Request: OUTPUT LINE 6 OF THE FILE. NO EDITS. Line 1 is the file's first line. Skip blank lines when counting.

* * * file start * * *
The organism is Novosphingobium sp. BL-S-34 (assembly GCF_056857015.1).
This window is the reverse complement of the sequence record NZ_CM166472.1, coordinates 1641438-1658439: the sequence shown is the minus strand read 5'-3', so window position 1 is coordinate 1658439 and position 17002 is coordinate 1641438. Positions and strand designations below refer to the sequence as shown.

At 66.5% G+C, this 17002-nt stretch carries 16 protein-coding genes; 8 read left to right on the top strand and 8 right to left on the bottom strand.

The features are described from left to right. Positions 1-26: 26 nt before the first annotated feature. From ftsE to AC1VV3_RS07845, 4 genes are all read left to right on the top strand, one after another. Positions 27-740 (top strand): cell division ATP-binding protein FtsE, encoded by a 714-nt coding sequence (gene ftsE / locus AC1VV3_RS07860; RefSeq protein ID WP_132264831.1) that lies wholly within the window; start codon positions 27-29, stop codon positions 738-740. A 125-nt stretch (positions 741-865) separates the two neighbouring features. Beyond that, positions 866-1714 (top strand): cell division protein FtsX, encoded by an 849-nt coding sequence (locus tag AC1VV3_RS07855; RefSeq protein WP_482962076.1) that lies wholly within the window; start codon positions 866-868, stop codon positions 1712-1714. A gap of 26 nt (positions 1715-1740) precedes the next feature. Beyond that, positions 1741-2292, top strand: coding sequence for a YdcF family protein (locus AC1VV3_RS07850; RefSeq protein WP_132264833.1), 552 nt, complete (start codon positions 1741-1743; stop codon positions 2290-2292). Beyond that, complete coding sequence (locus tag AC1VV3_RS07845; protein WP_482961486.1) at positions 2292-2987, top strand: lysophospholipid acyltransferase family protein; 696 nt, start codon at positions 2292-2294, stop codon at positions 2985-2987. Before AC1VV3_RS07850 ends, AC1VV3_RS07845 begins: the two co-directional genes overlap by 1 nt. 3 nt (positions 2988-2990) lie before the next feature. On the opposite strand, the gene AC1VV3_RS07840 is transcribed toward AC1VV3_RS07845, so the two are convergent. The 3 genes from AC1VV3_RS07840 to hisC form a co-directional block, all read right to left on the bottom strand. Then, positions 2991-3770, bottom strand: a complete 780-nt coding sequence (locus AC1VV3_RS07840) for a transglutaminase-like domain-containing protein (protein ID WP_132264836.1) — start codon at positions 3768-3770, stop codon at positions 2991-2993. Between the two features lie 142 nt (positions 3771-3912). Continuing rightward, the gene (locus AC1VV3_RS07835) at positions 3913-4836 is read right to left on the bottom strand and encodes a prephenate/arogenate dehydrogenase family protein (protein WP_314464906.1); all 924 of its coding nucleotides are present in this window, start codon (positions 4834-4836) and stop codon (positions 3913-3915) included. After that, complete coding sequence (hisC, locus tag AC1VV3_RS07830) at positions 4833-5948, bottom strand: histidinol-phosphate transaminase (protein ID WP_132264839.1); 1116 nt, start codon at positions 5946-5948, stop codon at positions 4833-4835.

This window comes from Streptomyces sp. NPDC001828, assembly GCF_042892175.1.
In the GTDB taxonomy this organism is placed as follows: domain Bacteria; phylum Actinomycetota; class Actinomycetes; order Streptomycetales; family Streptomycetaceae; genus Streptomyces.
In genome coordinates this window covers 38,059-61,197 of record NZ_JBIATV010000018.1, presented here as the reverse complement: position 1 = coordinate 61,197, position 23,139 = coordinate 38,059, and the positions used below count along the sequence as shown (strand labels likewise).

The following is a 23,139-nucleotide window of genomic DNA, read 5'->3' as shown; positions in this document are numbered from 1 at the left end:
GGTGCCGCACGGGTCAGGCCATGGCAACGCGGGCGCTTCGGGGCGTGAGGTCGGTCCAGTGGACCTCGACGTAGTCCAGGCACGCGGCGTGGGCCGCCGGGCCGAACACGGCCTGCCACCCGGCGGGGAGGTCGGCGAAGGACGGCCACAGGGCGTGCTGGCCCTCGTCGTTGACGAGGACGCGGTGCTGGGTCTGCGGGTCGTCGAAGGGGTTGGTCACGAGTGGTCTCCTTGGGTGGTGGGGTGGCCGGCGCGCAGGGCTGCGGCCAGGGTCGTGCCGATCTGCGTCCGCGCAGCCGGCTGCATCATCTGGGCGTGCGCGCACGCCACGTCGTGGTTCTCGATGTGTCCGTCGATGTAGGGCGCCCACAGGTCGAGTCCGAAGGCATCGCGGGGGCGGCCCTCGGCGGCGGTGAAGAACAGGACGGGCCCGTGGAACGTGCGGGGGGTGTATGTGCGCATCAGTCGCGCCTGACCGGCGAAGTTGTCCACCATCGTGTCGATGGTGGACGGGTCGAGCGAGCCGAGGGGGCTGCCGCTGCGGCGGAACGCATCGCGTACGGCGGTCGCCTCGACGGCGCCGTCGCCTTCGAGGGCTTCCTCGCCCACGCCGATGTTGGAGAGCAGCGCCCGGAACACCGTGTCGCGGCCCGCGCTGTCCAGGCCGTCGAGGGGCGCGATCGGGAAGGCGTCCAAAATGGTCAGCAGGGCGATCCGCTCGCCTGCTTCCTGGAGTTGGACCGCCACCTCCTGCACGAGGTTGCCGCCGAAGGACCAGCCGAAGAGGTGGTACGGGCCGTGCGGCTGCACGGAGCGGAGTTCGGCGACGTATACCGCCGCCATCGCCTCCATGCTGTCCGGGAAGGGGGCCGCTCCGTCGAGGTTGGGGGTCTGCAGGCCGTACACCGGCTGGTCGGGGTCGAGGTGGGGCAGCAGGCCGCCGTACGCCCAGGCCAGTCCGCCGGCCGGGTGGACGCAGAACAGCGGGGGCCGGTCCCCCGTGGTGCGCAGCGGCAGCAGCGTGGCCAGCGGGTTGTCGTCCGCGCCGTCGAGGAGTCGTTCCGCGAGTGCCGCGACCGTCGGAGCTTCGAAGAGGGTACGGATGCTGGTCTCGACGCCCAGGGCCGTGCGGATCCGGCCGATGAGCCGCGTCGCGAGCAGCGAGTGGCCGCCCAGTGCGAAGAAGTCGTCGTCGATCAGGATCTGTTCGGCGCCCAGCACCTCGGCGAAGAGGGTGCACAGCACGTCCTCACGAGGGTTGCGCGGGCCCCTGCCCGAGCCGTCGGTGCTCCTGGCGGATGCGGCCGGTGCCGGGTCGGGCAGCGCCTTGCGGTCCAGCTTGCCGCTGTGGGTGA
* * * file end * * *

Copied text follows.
In the GTDB taxonomy this organism is placed as follows: domain Bacteria; phylum Actinomycetota; class Actinomycetes; order Streptomycetales; family Streptomycetaceae; genus Streptomyces.